For me the worst advice I ever received was from the lactation consultants. When I was in the hospital both times they had advised the football hold since I am so well endowed- Oh how I blistered. My toes curled in pain every time my son latched on. With my daughter I was fine until the consultant came in- then I blistered and cried. My mom looked at me so distraught in the hospital bed. She said to me, “This is your body. You know what feels right. Yes, she’s an educated person, but that doesn’t make her advice the right thing to do. Did it hurt before she came in?” Me- No. Mom continued, “Well then pretend like that idiot never walked in here. Pretend she never said anything. Do you remember how you were holding her and how she was latched? ” Me- Yes. Mom- “Well then by all means… take a deep breath and forget it all and bring the baby back to the breast the way you were doing it before.” I took a deep breath and did what my mother said… 17 months later I cried when I weaned my precious little one having never to look back after the first day. ~ Thanks Mom.
It may be natural… that doesn’t mean it’s easy.
Given our cultural times I think we have fewer and fewer people that have ever nursed in front of us. The amount of support we have is oddly limited and we don’t see it as natural. For my children, I ask that people not really cover in front of them. I want them to remember it and see how to do it. I want them to be able to embrace it as natural.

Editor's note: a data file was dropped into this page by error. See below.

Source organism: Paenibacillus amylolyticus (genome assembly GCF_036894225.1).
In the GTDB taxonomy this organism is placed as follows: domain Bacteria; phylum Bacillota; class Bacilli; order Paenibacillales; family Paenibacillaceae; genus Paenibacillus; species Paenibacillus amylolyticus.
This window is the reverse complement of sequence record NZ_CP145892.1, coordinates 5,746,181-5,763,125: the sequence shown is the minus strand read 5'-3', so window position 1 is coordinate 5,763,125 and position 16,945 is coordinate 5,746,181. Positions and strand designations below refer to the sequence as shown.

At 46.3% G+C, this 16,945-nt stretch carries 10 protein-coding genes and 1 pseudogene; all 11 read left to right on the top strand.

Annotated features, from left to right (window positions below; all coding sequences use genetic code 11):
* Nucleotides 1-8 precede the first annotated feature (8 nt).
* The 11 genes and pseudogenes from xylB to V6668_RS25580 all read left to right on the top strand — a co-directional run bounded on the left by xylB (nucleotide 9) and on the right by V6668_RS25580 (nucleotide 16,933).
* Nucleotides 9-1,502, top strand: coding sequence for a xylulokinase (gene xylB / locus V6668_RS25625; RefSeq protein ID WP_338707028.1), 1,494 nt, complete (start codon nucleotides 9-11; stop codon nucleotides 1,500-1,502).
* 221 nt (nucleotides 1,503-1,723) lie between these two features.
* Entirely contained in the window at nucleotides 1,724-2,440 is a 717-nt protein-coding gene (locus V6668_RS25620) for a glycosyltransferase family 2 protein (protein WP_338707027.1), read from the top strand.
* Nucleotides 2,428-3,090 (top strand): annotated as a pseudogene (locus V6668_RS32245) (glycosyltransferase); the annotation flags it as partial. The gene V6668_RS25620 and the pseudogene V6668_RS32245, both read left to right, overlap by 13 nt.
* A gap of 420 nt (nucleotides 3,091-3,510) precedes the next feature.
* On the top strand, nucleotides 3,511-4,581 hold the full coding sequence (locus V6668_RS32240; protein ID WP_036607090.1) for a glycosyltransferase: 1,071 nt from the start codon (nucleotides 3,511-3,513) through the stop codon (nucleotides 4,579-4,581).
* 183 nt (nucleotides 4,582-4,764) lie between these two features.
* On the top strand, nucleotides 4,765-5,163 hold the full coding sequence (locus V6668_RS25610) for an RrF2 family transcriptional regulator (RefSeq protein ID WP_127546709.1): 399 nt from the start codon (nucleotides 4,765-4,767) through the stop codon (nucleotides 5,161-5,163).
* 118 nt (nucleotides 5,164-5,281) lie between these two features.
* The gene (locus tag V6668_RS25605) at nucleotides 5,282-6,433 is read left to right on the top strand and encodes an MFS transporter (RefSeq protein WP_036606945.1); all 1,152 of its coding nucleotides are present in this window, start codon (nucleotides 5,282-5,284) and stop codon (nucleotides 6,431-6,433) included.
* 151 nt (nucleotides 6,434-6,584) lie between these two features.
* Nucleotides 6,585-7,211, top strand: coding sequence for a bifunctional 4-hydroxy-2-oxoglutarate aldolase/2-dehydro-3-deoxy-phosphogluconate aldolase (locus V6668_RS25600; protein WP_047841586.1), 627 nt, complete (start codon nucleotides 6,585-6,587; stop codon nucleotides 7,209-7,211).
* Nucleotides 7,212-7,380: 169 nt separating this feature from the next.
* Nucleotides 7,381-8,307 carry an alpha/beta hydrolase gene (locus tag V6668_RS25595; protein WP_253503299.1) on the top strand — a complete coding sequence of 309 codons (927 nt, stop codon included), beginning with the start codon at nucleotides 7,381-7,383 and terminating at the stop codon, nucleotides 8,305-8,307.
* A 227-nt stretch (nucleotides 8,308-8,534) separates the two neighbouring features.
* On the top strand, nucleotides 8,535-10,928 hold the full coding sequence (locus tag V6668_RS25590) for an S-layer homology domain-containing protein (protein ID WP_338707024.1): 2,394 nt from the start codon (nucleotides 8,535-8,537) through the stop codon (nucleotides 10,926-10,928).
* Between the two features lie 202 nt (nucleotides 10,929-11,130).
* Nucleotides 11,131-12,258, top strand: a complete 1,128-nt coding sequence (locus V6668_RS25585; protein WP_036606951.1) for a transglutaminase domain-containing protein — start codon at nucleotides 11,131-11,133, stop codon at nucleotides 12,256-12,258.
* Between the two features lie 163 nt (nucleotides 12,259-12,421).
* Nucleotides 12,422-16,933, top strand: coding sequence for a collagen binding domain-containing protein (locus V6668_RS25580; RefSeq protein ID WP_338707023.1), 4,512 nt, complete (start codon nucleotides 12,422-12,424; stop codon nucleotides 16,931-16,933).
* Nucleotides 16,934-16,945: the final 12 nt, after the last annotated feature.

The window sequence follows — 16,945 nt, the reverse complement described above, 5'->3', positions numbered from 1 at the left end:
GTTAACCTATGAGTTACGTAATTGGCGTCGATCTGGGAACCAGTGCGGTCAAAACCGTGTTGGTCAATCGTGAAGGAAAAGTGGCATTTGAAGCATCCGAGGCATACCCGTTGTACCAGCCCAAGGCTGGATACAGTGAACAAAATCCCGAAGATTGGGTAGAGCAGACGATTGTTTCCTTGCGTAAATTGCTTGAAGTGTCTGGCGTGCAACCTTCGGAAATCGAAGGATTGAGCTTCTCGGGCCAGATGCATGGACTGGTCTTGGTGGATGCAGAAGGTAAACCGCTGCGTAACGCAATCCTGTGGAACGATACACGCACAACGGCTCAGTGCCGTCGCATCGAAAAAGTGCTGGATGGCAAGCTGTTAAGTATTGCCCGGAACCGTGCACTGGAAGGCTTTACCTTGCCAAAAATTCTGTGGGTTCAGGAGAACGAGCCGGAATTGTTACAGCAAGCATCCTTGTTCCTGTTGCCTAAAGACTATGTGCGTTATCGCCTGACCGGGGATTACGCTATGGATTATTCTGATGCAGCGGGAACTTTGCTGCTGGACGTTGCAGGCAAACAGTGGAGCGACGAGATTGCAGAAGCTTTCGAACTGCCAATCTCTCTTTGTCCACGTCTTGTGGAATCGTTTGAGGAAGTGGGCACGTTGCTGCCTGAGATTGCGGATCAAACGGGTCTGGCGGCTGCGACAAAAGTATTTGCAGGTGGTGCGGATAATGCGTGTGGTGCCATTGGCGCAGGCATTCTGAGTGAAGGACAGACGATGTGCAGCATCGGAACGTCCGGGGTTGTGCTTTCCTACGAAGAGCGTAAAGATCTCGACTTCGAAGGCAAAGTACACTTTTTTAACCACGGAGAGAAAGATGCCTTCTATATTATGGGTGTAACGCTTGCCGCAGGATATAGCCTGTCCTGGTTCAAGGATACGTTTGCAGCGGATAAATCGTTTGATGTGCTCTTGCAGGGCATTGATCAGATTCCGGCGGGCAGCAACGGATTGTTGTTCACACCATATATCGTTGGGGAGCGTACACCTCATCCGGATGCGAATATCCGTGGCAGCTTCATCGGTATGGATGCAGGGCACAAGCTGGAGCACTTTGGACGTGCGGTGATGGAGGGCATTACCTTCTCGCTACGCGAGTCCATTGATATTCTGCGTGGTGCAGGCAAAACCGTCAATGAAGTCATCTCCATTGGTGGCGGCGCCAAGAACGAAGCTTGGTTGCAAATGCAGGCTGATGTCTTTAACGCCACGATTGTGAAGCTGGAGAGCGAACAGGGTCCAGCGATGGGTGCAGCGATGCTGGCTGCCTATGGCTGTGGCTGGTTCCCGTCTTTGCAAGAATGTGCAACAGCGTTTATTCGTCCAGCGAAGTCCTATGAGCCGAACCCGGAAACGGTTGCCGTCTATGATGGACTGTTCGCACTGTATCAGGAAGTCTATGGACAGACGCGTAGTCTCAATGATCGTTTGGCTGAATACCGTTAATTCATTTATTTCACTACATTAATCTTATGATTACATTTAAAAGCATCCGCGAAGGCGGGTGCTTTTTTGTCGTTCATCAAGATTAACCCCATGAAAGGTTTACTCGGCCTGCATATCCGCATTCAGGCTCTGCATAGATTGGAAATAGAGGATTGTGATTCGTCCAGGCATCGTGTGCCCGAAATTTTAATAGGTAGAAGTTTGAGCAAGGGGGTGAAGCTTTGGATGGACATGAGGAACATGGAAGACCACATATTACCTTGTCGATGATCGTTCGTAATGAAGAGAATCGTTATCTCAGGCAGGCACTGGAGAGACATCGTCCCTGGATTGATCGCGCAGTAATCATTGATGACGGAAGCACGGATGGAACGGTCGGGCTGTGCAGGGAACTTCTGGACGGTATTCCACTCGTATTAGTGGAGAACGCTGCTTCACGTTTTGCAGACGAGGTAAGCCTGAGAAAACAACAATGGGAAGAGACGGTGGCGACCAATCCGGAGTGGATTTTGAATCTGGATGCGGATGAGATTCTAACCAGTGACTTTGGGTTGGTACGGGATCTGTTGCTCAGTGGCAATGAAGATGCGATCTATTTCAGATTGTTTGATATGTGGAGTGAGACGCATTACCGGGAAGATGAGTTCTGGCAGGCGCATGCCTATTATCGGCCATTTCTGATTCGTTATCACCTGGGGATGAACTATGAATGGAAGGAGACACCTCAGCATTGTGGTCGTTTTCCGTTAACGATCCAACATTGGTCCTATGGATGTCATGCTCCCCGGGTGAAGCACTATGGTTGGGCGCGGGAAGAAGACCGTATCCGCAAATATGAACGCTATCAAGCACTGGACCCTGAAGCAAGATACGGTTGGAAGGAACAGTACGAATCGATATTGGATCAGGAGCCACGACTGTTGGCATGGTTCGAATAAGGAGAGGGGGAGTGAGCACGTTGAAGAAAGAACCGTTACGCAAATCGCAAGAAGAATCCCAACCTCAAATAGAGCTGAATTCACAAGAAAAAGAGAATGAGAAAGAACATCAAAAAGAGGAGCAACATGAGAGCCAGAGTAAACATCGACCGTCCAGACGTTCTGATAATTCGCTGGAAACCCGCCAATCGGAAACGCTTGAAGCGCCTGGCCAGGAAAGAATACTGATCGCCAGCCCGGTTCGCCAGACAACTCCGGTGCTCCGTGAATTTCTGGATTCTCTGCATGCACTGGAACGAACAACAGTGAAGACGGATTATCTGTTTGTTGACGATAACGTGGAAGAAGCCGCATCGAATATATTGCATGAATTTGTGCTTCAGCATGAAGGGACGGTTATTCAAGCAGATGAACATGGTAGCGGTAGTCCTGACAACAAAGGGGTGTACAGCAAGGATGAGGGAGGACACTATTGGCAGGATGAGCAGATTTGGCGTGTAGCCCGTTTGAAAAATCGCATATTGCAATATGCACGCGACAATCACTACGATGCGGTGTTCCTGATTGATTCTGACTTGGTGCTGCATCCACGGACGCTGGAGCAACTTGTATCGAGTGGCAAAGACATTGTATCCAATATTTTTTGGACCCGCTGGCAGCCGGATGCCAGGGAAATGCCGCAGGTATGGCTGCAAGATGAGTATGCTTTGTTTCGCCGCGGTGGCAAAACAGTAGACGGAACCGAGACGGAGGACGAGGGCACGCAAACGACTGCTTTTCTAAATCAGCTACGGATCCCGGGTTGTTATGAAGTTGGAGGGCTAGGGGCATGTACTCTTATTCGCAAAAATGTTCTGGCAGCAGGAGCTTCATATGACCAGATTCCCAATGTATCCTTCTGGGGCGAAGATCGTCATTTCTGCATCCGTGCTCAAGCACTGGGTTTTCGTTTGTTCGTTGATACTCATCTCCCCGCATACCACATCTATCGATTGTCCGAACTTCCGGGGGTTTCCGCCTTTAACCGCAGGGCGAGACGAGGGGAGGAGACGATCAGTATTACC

Just like those of you who struggled with fertility you heard- Well how hard could it be? Yeah- those same idiots say those things about moms who struggle with nursing. Ignorance is annoying, but teach them a lesson and help them learn.
You will hear that it’s not supposed to hurt if the baby is latched correctly. This may be true but I left the hospital with blisters both times and once they are blistered even if they are latched right it flipping hurts. Yes- dear God it hurt. I can’t remember who it was my mom or my sisters someone said to me- get through the first three weeks and then it will be okay. I found this to be very very true.